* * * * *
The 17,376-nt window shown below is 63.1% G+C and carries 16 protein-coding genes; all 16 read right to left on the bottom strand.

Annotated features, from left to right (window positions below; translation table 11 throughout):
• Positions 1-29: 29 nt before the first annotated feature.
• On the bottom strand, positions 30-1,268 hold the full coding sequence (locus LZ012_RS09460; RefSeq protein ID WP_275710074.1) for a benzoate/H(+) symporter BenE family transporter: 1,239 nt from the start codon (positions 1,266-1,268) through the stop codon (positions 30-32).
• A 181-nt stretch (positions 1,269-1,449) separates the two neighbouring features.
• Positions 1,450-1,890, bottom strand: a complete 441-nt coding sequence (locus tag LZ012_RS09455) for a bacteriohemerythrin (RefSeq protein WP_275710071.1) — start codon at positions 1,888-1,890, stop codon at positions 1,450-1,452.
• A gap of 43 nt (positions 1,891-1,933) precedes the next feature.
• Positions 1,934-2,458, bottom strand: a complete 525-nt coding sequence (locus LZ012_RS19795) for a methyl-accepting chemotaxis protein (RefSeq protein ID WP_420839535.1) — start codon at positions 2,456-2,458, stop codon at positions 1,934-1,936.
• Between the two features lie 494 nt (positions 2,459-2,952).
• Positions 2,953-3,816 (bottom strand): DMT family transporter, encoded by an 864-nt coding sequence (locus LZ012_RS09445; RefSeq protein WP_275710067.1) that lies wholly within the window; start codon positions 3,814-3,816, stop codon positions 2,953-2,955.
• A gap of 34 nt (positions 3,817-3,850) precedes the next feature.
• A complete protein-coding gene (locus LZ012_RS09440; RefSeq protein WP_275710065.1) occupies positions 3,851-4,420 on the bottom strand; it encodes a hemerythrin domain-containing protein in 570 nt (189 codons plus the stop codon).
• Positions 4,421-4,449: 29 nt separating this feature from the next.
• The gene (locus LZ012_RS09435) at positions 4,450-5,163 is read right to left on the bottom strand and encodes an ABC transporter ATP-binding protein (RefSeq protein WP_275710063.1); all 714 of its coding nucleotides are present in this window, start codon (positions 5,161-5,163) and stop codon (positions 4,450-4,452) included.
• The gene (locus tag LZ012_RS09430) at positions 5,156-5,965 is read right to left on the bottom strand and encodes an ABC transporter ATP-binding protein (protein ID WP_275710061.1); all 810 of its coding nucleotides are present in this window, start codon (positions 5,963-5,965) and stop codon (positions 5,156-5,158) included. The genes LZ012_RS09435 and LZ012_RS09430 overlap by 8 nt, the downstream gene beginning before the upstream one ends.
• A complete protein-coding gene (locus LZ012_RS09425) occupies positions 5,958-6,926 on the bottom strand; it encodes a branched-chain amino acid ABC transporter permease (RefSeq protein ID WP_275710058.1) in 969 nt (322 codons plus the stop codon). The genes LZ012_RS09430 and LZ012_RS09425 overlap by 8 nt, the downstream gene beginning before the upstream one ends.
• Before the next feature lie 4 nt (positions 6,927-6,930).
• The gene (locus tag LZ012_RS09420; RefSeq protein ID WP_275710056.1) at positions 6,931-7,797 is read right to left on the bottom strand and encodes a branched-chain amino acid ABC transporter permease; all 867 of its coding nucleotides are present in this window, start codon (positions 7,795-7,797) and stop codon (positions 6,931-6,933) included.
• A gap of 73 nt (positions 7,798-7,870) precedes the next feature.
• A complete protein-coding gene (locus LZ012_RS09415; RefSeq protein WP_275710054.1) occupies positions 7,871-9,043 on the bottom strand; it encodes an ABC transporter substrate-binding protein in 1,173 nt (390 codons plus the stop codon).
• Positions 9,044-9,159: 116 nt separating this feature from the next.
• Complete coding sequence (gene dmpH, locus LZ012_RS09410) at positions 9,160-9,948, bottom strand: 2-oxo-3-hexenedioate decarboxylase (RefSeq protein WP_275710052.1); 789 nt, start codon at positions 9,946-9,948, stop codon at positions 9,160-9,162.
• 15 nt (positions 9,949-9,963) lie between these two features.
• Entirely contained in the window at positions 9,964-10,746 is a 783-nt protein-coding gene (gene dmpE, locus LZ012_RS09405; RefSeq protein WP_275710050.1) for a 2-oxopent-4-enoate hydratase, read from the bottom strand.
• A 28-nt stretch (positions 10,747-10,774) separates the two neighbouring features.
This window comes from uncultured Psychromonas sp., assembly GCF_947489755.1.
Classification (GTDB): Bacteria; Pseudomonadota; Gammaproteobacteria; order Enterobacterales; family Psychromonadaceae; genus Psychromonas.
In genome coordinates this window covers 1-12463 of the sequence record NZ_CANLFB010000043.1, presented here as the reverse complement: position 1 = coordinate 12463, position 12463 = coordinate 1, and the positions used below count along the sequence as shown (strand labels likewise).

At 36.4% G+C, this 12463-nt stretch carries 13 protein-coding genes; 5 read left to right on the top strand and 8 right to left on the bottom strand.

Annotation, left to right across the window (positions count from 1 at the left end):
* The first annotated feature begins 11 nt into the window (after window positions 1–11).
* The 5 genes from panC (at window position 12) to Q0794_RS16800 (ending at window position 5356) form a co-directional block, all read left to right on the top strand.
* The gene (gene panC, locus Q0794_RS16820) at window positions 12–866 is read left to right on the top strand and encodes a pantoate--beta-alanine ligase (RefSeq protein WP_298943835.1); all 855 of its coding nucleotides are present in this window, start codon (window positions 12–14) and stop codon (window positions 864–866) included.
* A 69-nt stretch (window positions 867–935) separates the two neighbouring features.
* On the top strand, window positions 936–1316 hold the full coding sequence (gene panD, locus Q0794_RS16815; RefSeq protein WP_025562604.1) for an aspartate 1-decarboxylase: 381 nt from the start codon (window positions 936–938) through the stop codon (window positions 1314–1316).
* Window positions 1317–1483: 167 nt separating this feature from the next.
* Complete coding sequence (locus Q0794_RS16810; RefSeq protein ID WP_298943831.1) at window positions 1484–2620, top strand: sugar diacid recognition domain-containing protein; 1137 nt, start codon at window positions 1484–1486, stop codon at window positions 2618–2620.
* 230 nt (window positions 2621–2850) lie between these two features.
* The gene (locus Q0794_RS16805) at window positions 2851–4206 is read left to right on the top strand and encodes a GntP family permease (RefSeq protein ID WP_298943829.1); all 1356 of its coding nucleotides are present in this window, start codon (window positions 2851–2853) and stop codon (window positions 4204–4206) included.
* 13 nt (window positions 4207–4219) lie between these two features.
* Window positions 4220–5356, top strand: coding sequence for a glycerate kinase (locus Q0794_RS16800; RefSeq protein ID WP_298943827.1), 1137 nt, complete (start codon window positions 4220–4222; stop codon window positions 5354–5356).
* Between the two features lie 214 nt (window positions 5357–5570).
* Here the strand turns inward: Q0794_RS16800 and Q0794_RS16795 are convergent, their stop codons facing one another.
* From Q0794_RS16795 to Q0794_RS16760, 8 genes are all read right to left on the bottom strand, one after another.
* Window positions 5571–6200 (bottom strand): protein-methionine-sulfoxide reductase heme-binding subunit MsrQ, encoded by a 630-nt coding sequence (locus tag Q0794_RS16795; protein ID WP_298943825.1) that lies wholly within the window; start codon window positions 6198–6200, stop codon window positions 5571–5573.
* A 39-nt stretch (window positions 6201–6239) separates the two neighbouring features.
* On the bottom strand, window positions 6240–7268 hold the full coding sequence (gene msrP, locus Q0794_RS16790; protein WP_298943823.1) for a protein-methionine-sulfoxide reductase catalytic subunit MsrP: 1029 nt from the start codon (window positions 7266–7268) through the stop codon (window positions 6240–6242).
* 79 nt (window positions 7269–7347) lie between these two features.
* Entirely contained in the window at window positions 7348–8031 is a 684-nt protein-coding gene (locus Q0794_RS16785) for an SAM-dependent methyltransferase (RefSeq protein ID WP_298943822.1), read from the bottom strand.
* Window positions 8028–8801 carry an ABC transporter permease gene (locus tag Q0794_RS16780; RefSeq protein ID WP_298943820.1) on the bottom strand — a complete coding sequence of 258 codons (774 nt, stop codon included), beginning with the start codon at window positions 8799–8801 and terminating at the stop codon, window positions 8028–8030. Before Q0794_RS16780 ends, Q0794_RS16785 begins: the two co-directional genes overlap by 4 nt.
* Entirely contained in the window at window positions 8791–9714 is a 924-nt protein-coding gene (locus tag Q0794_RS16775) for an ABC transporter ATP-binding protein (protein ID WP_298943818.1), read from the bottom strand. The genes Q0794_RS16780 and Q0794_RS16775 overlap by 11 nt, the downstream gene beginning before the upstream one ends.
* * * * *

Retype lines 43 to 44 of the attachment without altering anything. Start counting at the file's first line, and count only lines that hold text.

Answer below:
* Here the strand turns inward: Q0794_RS16800 and Q0794_RS16795 are convergent, their stop codons facing one another.
* From Q0794_RS16795 to Q0794_RS16760, 8 genes are all read right to left on the bottom strand, one after another.